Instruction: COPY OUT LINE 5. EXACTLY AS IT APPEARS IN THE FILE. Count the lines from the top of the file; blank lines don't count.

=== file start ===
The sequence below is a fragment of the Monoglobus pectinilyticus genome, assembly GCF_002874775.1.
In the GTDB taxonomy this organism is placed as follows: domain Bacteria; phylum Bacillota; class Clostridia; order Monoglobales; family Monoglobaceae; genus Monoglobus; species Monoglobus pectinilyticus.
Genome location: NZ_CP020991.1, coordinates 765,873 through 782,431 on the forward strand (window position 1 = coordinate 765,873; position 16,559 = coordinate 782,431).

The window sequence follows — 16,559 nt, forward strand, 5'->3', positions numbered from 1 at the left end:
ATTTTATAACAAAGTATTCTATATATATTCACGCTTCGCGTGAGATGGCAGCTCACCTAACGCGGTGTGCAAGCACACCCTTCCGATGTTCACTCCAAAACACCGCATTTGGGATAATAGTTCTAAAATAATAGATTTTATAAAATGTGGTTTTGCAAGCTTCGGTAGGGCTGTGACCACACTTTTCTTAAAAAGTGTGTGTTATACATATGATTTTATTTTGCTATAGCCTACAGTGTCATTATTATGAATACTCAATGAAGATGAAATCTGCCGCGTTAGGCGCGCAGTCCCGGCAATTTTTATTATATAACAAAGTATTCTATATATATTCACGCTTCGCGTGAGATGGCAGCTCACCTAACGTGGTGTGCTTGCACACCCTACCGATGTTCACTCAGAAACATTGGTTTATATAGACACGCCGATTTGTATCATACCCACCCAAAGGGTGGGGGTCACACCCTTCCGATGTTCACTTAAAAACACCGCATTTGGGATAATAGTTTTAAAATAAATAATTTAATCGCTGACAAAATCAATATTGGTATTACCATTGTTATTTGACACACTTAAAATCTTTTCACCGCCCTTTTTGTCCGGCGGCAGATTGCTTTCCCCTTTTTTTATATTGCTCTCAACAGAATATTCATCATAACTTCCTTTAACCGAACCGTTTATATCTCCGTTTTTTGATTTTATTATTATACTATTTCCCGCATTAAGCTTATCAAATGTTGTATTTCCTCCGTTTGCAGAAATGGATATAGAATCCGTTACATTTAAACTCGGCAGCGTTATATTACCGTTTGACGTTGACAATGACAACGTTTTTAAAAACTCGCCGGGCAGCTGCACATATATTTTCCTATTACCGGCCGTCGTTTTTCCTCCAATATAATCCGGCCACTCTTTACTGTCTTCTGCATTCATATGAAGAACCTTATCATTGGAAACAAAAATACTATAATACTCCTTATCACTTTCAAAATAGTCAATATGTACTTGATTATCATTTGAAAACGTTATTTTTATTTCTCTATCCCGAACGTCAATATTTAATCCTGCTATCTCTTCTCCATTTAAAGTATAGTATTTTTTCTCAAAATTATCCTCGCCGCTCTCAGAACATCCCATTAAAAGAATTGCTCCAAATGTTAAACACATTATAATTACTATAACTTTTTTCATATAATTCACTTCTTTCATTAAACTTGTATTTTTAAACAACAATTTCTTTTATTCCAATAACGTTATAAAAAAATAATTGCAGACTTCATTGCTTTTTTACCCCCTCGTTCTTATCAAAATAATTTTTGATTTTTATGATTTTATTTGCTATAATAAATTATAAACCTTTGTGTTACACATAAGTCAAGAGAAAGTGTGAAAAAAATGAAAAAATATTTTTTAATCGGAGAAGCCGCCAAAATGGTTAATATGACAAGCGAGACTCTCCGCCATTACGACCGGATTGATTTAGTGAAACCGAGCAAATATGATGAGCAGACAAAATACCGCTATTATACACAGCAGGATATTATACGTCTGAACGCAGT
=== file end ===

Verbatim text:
ATTTTATAACAAAGTATTCTATATATATTCACGCTTCGCGTGAGATGGCAGCTCACCTAACGCGGTGTGCAAGCACACCCTTCCGATGTTCACTCCAAAACACCGCATTTGGGATAATAGTTCTAAAATAATAGATTTTATAAAATGTGGTTTTGCAAGCTTCGGTAGGGCTGTGACCACACTTTTCTTAAAAAGTGTGTGTTATACATATGATTTTATTTTGCTATAGCCTACAGTGTCATTATTATGAATACTCAATGAAGATGAAATCTGCCGCGTTAGGCGCGCAGTCCCGGCAATTTTTATTATATAACAAAGTATTCTATATATATTCACGCTTCGCGTGAGATGGCAGCTCACCTAACGTGGTGTGCTTGCACACCCTACCGATGTTCACTCAGAAACATTGGTTTATATAGACACGCCGATTTGTATCATACCCACCCAAAGGGTGGGGGTCACACCCTTCCGATGTTCACTTAAAAACACCGCATTTGGGATAATAGTTTTAAAATAAATAATTTAATCGCTGACAAAATCAATATTGGTATTACCATTGTTATTTGACACACTTAAAATCTTTTCACCGCCCTTTTTGTCCGGCGGCAGATTGCTTTCCCCTTTTTTTATATTGCTCTCAACAGAATATTCATCATAACTTCCTTTAACCGAACCGTTTATATCTCCGTTTTTTGATTTTATTATTATACTATTTCCCGCATTAAGCTTATCAAATGTTGTATTTCCTCCGTTTGCAGAAATGGATATAGAATCCGTTACATTTAAACTCGGCAGCGTTATATTACCGTTTGACGTTGACAATGACAACGTTTTTAAAAACTCGCCGGGCAGCTGCACATATATTTTCCTATTACCGGCCGTCGTTTTTCCTCCAATATAATCCGGCCACTCTTTACTGTCTTCTGCATTCATATGAAGAACCTTATCATTGGAAACAAAAATACTATAATACTCCTTATCACTTTCAAAATAGTCAATATGTACTTGATTATCATTTGAAAACGTTATTTTTATTTCTCTATCCCGAACGTCAATATTTAATCCTGCTATCTCTTCTCCATTTAAAGTATAGTATTTTTTCTCAAAATTATCCTCGCCGCTCTCAGAACATCCCATTAAAAGAATTGCTCCAAATGTTAAACACATTATAATTACTATAACTTTTTTCATATAATTCACTTCTTTCATTAAACTTGTATTTTTAAACAACAATTTCTTTTATTCCAATAACGTTATAAAAAAATAATTGCAGACTTCATTGCTTTTTTACCCCCTCGTTCTTATCAAAATAATTTTTGATTTTTATGATTTTATTTGCTATAATAAATTATAAACCTTTGTGTTACACATAAGTCAAGAGAAAGTGTGAAAAAAATGAAAAAATATTTTTTAATCGGAGAAGCCGCCAAAATGGTTAATATGACAAGCGAGACTCTCCGCCATTACGACCGGATTGATTTAGTGAAACCGAGCAAATATGATGAGCAGACAAAATACCGCTATTATACACAGCAGGATATTATACGTCTGAACGCAGT